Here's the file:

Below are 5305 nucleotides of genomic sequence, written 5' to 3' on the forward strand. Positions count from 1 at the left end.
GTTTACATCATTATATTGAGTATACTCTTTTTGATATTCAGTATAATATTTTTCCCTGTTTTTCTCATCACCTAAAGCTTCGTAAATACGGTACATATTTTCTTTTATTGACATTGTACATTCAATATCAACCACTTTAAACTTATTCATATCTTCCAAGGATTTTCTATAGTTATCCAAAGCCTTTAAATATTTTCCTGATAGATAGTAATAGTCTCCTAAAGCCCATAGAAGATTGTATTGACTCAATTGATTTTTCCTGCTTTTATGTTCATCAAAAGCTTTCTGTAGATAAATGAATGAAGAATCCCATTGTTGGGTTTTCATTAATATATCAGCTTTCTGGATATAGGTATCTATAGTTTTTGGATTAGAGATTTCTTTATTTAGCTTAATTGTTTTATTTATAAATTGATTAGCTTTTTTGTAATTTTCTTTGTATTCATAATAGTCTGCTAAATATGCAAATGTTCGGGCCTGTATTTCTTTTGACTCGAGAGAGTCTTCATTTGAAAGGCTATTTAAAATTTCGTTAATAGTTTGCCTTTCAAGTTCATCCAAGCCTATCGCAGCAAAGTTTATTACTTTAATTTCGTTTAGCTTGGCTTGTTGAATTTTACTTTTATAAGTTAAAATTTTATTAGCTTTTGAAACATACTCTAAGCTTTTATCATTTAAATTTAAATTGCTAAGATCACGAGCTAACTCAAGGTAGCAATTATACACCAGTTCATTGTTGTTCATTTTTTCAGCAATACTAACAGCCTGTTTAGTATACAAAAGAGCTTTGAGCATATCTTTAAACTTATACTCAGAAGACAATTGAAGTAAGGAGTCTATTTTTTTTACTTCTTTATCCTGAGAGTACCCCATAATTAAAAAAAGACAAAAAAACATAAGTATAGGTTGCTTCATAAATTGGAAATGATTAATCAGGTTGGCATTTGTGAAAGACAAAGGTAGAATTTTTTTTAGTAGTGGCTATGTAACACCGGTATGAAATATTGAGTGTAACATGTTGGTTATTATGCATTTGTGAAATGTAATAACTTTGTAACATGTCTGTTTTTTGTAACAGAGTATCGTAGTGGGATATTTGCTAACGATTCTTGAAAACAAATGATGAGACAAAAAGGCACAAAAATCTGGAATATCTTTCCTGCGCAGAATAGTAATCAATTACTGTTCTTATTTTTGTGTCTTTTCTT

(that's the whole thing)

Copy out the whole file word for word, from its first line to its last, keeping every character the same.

Below are 5305 nucleotides of genomic sequence, written 5' to 3' on the forward strand. Positions count from 1 at the left end.
GTTTACATCATTATATTGAGTATACTCTTTTTGATATTCAGTATAATATTTTTCCCTGTTTTTCTCATCACCTAAAGCTTCGTAAATACGGTACATATTTTCTTTTATTGACATTGTACATTCAATATCAACCACTTTAAACTTATTCATATCTTCCAAGGATTTTCTATAGTTATCCAAAGCCTTTAAATATTTTCCTGATAGATAGTAATAGTCTCCTAAAGCCCATAGAAGATTGTATTGACTCAATTGATTTTTCCTGCTTTTATGTTCATCAAAAGCTTTCTGTAGATAAATGAATGAAGAATCCCATTGTTGGGTTTTCATTAATATATCAGCTTTCTGGATATAGGTATCTATAGTTTTTGGATTAGAGATTTCTTTATTTAGCTTAATTGTTTTATTTATAAATTGATTAGCTTTTTTGTAATTTTCTTTGTATTCATAATAGTCTGCTAAATATGCAAATGTTCGGGCCTGTATTTCTTTTGACTCGAGAGAGTCTTCATTTGAAAGGCTATTTAAAATTTCGTTAATAGTTTGCCTTTCAAGTTCATCCAAGCCTATCGCAGCAAAGTTTATTACTTTAATTTCGTTTAGCTTGGCTTGTTGAATTTTACTTTTATAAGTTAAAATTTTATTAGCTTTTGAAACATACTCTAAGCTTTTATCATTTAAATTTAAATTGCTAAGATCACGAGCTAACTCAAGGTAGCAATTATACACCAGTTCATTGTTGTTCATTTTTTCAGCAATACTAACAGCCTGTTTAGTATACAAAAGAGCTTTGAGCATATCTTTAAACTTATACTCAGAAGACAATTGAAGTAAGGAGTCTATTTTTTTTACTTCTTTATCCTGAGAGTACCCCATAATTAAAAAAAGACAAAAAAACATAAGTATAGGTTGCTTCATAAATTGGAAATGATTAATCAGGTTGGCATTTGTGAAAGACAAAGGTAGAATTTTTTTTAGTAGTGGCTATGTAACACCGGTATGAAATATTGAGTGTAACATGTTGGTTATTATGCATTTGTGAAATGTAATAACTTTGTAACATGTCTGTTTTTTGTAACAGAGTATCGTAGTGGGATATTTGCTAACGATTCTTGAAAACAAATGATGAGACAAAAAGGCACAAAAATCTGGAATATCTTTCCTGCGCAGAATAGTAATCAATTACTGTTCTTATTTTTGTGTCTTTTCTT